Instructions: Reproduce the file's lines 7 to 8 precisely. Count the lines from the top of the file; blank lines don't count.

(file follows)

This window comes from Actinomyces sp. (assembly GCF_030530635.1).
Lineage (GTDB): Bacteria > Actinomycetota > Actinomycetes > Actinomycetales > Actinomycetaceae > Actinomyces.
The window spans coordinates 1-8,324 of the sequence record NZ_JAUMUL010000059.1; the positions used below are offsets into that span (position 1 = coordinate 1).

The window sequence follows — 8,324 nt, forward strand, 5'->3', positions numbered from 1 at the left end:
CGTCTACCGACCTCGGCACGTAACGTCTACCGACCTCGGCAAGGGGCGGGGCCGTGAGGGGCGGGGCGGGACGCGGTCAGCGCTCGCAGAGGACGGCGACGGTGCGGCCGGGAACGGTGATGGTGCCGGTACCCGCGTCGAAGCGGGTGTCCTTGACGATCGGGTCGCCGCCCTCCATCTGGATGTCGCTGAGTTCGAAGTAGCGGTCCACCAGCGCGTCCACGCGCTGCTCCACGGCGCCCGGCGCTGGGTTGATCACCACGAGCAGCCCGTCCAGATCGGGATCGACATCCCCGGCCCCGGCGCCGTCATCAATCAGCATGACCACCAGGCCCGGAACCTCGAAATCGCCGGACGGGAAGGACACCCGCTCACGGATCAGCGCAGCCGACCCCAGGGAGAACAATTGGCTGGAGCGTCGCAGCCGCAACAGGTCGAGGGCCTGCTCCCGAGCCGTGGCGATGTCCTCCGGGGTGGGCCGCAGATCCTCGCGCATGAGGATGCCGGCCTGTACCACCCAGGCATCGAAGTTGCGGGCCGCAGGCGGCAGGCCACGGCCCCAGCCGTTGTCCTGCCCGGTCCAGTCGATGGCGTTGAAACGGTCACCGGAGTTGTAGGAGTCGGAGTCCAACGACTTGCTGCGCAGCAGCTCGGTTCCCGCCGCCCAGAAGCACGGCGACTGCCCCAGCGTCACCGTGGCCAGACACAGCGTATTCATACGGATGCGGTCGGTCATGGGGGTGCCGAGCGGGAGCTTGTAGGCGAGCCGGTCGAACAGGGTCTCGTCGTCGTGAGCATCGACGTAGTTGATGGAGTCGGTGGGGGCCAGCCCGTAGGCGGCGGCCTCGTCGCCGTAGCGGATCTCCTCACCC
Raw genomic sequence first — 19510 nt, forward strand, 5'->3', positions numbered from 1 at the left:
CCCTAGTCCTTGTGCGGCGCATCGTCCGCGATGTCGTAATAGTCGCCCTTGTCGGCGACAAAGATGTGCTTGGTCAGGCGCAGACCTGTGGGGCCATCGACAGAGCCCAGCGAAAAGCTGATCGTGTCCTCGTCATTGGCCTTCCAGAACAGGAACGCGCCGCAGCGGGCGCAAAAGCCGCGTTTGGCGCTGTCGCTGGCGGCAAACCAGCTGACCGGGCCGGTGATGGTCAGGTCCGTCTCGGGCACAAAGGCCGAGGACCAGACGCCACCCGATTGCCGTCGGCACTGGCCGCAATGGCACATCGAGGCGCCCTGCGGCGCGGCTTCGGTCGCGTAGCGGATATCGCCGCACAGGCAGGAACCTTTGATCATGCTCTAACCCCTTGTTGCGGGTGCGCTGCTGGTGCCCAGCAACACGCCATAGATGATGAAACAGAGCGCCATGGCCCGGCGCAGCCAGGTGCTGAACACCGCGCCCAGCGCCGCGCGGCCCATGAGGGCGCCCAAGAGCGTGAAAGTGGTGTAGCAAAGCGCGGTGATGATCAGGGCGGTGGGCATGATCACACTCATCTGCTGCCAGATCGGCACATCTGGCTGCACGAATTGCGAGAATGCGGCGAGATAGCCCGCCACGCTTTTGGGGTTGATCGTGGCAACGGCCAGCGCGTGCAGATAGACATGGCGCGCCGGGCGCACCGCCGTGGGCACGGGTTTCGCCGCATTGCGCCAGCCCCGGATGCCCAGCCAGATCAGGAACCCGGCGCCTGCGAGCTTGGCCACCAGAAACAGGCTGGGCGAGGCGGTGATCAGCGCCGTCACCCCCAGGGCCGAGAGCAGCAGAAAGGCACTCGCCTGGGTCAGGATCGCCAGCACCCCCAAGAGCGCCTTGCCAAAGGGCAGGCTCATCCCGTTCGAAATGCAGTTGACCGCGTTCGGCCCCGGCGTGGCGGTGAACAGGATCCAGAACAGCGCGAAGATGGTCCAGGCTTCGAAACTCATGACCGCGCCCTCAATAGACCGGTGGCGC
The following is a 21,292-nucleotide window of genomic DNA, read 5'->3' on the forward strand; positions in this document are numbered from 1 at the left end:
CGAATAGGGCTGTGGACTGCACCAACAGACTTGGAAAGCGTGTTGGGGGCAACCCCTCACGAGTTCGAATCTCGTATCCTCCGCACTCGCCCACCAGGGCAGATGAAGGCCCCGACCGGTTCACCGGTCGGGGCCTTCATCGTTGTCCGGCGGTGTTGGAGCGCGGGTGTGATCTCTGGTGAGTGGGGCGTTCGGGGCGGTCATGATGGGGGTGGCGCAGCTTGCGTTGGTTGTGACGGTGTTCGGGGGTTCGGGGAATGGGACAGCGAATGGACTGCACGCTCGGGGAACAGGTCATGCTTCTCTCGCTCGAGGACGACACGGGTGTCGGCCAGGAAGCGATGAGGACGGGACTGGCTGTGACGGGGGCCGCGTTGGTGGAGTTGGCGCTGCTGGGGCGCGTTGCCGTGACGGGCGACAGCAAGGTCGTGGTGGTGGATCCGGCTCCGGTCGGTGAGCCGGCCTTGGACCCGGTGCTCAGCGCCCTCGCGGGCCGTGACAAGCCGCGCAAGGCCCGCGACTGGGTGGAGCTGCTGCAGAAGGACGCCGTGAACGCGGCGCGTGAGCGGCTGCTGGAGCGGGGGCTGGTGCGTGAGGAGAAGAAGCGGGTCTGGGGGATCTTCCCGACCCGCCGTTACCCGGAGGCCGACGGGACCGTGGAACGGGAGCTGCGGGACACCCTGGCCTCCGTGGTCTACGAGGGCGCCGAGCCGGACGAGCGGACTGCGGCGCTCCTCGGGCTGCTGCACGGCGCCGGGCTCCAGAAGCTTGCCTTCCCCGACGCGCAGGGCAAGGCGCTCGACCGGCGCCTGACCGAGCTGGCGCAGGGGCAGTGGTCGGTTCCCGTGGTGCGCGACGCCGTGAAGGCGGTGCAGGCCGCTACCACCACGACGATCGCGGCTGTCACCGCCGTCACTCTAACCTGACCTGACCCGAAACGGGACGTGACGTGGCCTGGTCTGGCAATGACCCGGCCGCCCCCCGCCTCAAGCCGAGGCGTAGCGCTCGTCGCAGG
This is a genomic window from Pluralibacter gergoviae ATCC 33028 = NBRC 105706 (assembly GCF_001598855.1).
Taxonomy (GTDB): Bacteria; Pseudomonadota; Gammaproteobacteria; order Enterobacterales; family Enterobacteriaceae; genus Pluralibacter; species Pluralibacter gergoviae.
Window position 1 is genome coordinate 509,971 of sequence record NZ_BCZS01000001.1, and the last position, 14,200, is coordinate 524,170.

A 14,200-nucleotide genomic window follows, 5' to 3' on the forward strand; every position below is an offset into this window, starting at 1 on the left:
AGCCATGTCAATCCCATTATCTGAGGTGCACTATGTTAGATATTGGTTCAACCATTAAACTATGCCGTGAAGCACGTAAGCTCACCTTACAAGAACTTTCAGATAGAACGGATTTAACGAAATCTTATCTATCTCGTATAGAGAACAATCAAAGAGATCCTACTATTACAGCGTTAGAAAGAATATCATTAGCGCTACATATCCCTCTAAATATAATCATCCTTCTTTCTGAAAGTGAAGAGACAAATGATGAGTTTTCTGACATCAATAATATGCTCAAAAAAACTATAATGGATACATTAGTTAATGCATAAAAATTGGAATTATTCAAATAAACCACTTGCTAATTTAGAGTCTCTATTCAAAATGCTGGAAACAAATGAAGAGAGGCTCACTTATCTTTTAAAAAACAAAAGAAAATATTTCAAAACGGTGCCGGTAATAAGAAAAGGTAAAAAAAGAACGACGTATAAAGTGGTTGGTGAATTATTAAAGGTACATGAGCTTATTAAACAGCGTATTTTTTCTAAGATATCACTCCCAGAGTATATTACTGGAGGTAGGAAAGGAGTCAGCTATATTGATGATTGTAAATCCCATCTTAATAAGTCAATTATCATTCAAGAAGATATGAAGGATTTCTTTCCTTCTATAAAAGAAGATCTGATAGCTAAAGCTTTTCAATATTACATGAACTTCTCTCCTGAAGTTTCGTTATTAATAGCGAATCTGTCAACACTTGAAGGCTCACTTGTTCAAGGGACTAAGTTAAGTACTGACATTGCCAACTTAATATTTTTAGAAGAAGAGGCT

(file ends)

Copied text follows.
CCCTAGTCCTTGTGCGGCGCATCGTCCGCGATGTCGTAATAGTCGCCCTTGTCGGCGACAAAGATGTGCTTGGTCAGGCGCAGACCTGTGGGGCCATCGACAGAGCCCAGCGAAAAGCTGATCGTGTCCTCGTCATTGGCCTTCCAGAACAGGAACGCGCCGCAGCGGGCGCAAAAGCCGCGTTTGGCGCTGTCGCTGGCGGCAAACCAGCTGACCGGGCCGGTGATGGTCAGGTCCGTCTCGGGCACAAAGGCCGAGGACCAGACGCCACCCGATTGCCGTCGGCACTGGCCGCAATGGCACATCGAGGCGCCCTGCGGCGCGGCTTCGGTCGCGTAGCGGATATCGCCGCACAGGCAGGAACCTTTGATCATGCTCTAACCCCTTGTTGCGGGTGCGCTGCTGGTGCCCAGCAACACGCCATAGATGATGAAACAGAGCGCCATGGCCCGGCGCAGCCAGGTGCTGAACACCGCGCCCAGCGCCGCGCGGCCCATGAGGGCGCCCAAGAGCGTGAAAGTGGTGTAGCAAAGCGCGGTGATGATCAGGGCGGTGGGCATGATCACACTCATCTGCTGCCAGATCGGCACATCTGGCTGCACGAATTGCGAGAATGCGGCGAGATAGCCCGCCACGCTTTTGGGGTTGATCGTGGCAACGGCCAGCGCGTGCAGATAGACATGGCGCGCCGGGCGCACCGCCGTGGGCACGGGTTTCGCCGCATTGCGCCAGCCCCGGATGCCCAGCCAGATCAGGAACCCGGCGCCTGCGAGCTTGGCCACCAGAAACAGGCTGGGCGAGGCGGTGATCAGCGCCGTCACCCCCAGGGCCGAGAGCAGCAGAAAGGCACTCGCCTGGGTCAGGATCGCCAGCACCCCCAAGAGCGCCTTGCCAAAGGGCAGGCTCATCCCGTTCGAAATGCAGTTGACCGCGTTCGGCCCCGGCGTGGCGGTGAACAGGATCCAGAACAGCGCGAAGATGGTCCAGGCTTCGAAACTCATGACCGCGCCCTCAATAGACCGGTGGCGC
The following is a 21,292-nucleotide window of genomic DNA, read 5'->3' on the forward strand; positions in this document are numbered from 1 at the left end: